• 1 Defendant contends that the State failed to prove him guilty beyond a reasonable doubt of the calculated criminal drug conspiracy offense. (Ill. Rev. Stat. 1983, ch. 56 1/2, par. 1405.) In determining the validity of the calculated criminal drug conspiracy conviction, we are required to discuss briefly defendant's arguments relative to his unlawful delivery conviction. Defendant contends he was convicted improperly of delivery of 30 or more grams of a substance containing cocaine because the evidence established three separate deliveries each less than 30 grams: one for 28.4 grams, one for 26.9 grams and one for 2.3 grams. According to defendant's theory, therefore, the State failed to prove that he made any one delivery of 30 or more grams. Assuming, arguendo, and without deciding, that defendant is correct regarding the occurrence of three separate deliveries, defendant's conviction for calculated criminal drug conspiracy can nonetheless stand.

To support a calculated criminal drug conspiracy conviction, the statute requires proof of either a violation of section 401(a) (Ill. Rev. Stat. 1983, ch. 56 1/2, par. 1401(a) (delivery of 30 or more grams of a substance containing cocaine)), or a violation of section 401(b) (Ill. Rev. Stat. 1983, ch. 56 1/2, par. 1401(b) (delivery of more than 10 but not more than 30 grams of a substance containing cocaine)). Even under defendant's theory, a predicate delivery sufficient to support a conviction for calculated criminal drug conspiracy was established here.

• 2 In this regard, defendant complains of the number and lack of specificity of the verdict forms on the delivery offense tendered to the jury. The State responds that defendant has waived this issue. We agree. The State argues that when it tendered instructions 27 and 28 it included verdict forms of not guilty and guilty of the offense of delivery of a controlled substance without reference to the amount delivery. Defendant never objected to the form of the verdicts when they were tendered. To the contrary, defendant expressly informed the court that the verdict forms were properly submitted to the jury. Defendant failed to raise this claim of error in either his post-trial motion or his amended post-trial motion. A defendant cannot allege as error on appeal a verdict form which he did not object to at trial. (People v. Hamelin (1979), 75 Ill. App.3d 445, 394 N.E.2d 566.) Nor can defendant successfully argue that the tendered verdict forms constitute plain error. (87 Ill.2d R. 615.) Accordingly, defendant has waived appellate review of this issue.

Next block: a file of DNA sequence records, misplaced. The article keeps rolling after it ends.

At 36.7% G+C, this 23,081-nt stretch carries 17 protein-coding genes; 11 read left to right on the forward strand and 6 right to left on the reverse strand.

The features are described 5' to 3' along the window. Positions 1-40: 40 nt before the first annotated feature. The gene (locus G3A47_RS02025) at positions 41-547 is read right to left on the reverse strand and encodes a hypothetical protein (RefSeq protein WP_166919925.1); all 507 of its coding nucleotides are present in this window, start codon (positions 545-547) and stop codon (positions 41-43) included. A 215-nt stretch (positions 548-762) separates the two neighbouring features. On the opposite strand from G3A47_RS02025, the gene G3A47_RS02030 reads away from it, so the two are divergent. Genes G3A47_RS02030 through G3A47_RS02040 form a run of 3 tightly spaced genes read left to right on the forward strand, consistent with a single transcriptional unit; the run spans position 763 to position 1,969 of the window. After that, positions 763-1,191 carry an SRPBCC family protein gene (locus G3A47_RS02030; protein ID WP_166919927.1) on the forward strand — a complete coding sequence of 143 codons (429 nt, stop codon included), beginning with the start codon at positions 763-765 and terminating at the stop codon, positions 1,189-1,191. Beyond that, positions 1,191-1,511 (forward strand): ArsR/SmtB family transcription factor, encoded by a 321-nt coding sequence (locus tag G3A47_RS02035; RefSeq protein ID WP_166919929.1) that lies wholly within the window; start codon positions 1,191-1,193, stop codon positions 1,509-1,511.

In any event, defendant could not have been prejudiced on the facts of this case because there was no danger that the jury did not agree on one specific delivery. As noted previously, the evidence read as defendant would like establishes three separate deliveries of a substance containing cocaine weighing 28.4 grams, 26.9 grams and 2.3 grams respectively. Because the jury found defendant guilty of delivery of 30 or more grams of a substance containing cocaine, the 12 jurors necessarily agreed on the 28.4 gram delivery ...